Reuters blog archive
Tibet's exiled spiritual leader, the Dalai Lama, does not have a right to choose his successor any way he wants and must follow the historical and religious tradition of reincarnation, a Chinese official said on Monday.
It is unclear how the 76-year-old Dalai Lama, who lives in India and is revered by many Tibetans, plans to pick his successor. He has said that the succession process could break with tradition -- either by being hand-picked by him or through democratic elections. But Padma Choling, the Chinese-appointed governor of Tibet, said that the Dalai Lama had no right to abolish the institution of reincarnation, underscoring China's hardline stance on one of the most sensitive issues for the restless and remote region.
"I don't think this is appropriate. It's impossible, that's what I think," he said on the sidelines of the annual meeting of China's parliament, when asked about the Dalai Lama's suggestion that his successor may not be his reincarnation. "We must respect the historical institutions and religious rituals of Tibetan Buddhism," said Padma Choling, a Tibetan and a former soldier in the People's Liberation Army. "I am afraid it is not up to anyone whether to abolish the reincarnation institution or not."
from Russell Boyce:
North Korea opened its doors and the internet to the World's media to allow a glimpse of the parade which marked the 65th anniversary of the founding of the Workers' Party. More importantly, it gave the world its first independent look at the protege Kim Jong-un. China based Chief Photographer Petar Kujundzic took full advantage of the opportunity. The warmth of the picture of the women soldiers smiling - a rare glimpse into the world from which we normally only get formal, over compressed and pixelated images.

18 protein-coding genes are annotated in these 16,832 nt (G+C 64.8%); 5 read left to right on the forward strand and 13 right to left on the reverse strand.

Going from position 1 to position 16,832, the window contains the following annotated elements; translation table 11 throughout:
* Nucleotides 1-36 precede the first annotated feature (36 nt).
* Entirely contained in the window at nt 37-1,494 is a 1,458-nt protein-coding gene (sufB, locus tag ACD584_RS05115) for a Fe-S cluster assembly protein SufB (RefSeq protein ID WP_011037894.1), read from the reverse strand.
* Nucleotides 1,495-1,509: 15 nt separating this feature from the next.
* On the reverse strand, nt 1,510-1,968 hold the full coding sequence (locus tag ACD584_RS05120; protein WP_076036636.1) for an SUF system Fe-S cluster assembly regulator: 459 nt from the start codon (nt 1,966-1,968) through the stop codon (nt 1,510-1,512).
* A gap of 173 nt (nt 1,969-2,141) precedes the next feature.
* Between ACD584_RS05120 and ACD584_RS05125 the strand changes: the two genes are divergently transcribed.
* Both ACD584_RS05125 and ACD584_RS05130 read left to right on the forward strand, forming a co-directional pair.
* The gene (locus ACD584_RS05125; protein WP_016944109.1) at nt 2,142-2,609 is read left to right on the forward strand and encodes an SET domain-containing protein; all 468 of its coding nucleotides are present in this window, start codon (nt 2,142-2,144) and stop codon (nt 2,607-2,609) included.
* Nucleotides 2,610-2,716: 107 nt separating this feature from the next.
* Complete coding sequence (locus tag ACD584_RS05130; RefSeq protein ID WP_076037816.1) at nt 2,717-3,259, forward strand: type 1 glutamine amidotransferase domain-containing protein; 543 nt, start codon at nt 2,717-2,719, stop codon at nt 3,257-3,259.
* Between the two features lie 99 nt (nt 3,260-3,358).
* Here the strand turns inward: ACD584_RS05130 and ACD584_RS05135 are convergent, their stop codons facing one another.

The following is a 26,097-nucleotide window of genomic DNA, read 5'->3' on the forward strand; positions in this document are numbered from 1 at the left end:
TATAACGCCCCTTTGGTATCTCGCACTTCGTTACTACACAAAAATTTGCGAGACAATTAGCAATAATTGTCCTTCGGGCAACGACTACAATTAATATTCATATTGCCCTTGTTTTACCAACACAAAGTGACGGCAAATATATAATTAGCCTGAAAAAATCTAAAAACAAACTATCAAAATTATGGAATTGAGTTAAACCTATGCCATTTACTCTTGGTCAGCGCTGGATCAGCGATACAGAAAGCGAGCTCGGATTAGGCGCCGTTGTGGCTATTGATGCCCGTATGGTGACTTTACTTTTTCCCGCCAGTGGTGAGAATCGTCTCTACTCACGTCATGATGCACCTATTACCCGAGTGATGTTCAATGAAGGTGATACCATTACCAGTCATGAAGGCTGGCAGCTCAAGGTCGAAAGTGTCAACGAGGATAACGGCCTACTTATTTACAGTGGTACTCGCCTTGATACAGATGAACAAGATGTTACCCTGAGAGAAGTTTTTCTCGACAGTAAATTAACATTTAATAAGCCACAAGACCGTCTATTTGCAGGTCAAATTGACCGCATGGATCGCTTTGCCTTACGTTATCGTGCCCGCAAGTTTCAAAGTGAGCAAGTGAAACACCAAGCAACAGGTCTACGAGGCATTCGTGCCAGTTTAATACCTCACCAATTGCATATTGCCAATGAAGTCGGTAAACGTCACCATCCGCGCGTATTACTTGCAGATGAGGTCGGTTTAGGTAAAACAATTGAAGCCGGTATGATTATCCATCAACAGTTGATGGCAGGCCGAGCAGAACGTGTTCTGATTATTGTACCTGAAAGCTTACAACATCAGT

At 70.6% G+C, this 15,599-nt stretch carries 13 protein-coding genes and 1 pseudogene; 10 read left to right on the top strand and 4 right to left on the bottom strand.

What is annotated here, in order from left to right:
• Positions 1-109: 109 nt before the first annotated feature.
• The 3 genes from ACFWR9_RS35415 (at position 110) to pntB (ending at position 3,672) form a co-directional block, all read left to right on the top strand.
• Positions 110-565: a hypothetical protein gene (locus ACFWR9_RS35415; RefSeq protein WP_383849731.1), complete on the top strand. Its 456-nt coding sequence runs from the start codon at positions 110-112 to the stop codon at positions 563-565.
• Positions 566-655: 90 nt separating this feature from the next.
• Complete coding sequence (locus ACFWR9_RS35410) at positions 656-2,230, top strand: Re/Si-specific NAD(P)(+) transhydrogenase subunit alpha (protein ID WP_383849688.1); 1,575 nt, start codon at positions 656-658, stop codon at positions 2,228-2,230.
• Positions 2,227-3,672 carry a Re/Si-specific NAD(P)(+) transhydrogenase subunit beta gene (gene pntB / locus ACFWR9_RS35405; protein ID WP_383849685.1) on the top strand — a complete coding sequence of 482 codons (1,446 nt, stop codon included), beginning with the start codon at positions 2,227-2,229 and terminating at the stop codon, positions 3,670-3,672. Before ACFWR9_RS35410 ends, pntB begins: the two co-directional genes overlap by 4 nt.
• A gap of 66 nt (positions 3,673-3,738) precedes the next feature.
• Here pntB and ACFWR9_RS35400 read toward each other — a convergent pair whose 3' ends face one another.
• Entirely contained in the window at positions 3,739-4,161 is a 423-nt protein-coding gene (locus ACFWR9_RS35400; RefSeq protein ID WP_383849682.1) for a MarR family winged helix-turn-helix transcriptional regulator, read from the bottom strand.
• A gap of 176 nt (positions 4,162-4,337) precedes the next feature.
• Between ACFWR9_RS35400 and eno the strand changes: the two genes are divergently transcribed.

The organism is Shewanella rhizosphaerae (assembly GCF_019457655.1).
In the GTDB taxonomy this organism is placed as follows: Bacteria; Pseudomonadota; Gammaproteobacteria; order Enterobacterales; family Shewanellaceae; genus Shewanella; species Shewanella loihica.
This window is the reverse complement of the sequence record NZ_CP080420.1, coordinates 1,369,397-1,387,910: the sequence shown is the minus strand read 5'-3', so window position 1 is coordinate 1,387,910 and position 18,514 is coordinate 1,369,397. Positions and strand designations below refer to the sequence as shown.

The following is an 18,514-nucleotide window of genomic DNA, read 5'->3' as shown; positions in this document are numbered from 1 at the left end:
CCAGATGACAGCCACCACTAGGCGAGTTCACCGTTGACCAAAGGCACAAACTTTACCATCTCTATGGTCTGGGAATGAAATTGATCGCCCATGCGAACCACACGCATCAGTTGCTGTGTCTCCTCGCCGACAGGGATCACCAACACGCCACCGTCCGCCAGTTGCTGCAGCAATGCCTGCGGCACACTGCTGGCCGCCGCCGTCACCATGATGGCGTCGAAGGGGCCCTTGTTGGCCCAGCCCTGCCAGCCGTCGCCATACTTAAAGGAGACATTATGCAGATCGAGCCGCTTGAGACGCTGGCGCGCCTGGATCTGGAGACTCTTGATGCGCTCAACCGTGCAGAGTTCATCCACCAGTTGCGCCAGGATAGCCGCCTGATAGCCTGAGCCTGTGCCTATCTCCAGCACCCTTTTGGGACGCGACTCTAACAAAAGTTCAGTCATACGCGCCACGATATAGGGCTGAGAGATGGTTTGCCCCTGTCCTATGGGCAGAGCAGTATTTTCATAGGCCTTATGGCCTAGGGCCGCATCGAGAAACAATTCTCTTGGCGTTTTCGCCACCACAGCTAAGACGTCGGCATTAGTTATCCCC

North Korean female soldiers smile before a parade to commemorate the 65th anniversary of the founding of the Workers' Party of Korea in Pyongyang October 10, 2010. REUTERS/Petar Kujundzic
from Shop Talk:
Check Out succession planning at Wal-Mart
The world's biggest retailer is about to get a new occupant in its corner office. Mike Duke, who currently heads the chain's international operations, will take over as chief executive in February, replacing Lee Scott.
from Africa News blog:
Nigerian President Umaru Yar'Adua left for Saudi Arabia more than two weeks ago for the Islamic obligation of the lesser Hajj, a pilgrimage to Mecca. Yar'Adua, who is known to have a chronic kidney problem, has sought medical attention in Jeddah and has still not returned, raising fears about the state of his health. A medical source in Saudi Arabia told Reuters he had undergone an operation.
Government and presidency officials have been tight-lipped about the president's condition and have not said exactly when he will be back. The opposition has demanded clarity on the president's health, adding that his absence is having an adverse effect on the workings of government and that the official silence is fuelling speculation and uncertainty.
from Africa News blog:
Jacob Zuma, the embattled leader of South Africa's ruling African National Congress (ANC) launched a big fight for his political life on Aug. 4, asking the Pietermaritzburg High Court to dismiss a graft case against him that could stop him becoming president next year. If his application is rejected, a full corruption trial could follow later this year and South Africa could head into a protracted period of tension and uncertainty. Read the following insights from leading analysts and have your say on how the legal process could affect South Africa:
Keith Gottschalk, the University of the Western Cape (see full analysis)
"Jacob Zuma's Zuma's legal team has already proved, year after year that, if you have a bottomless pocket such as taxpayers, you can protract litigation, U.S.-style for the better part of a decade."
from Africa News blog:
Raenette Taljaard, Helen Suzman Foundation
ANC President Jacob Zuma's quest for a pre-trial stay of prosecution looks certain to perpetuate uncertainty and an uncomfortable ongoing holding pattern and turmoil inherent in these dramatic events.
These compounded uncertainties do not only affect the South African economy with perceptions of political risk ratcheting up as key members of the new ANC leadership step up the rhetoric as Zuma goes to court but also creates tremors for core constitutional institutions and the bench in South Africa. After upholding the search and seizure warrants used against Zuma and rebuking his legal team for what amounts to delaying tactics, the Court also discouraged pre-trial legal wrangles of the kind that started in Pietermaritzburg.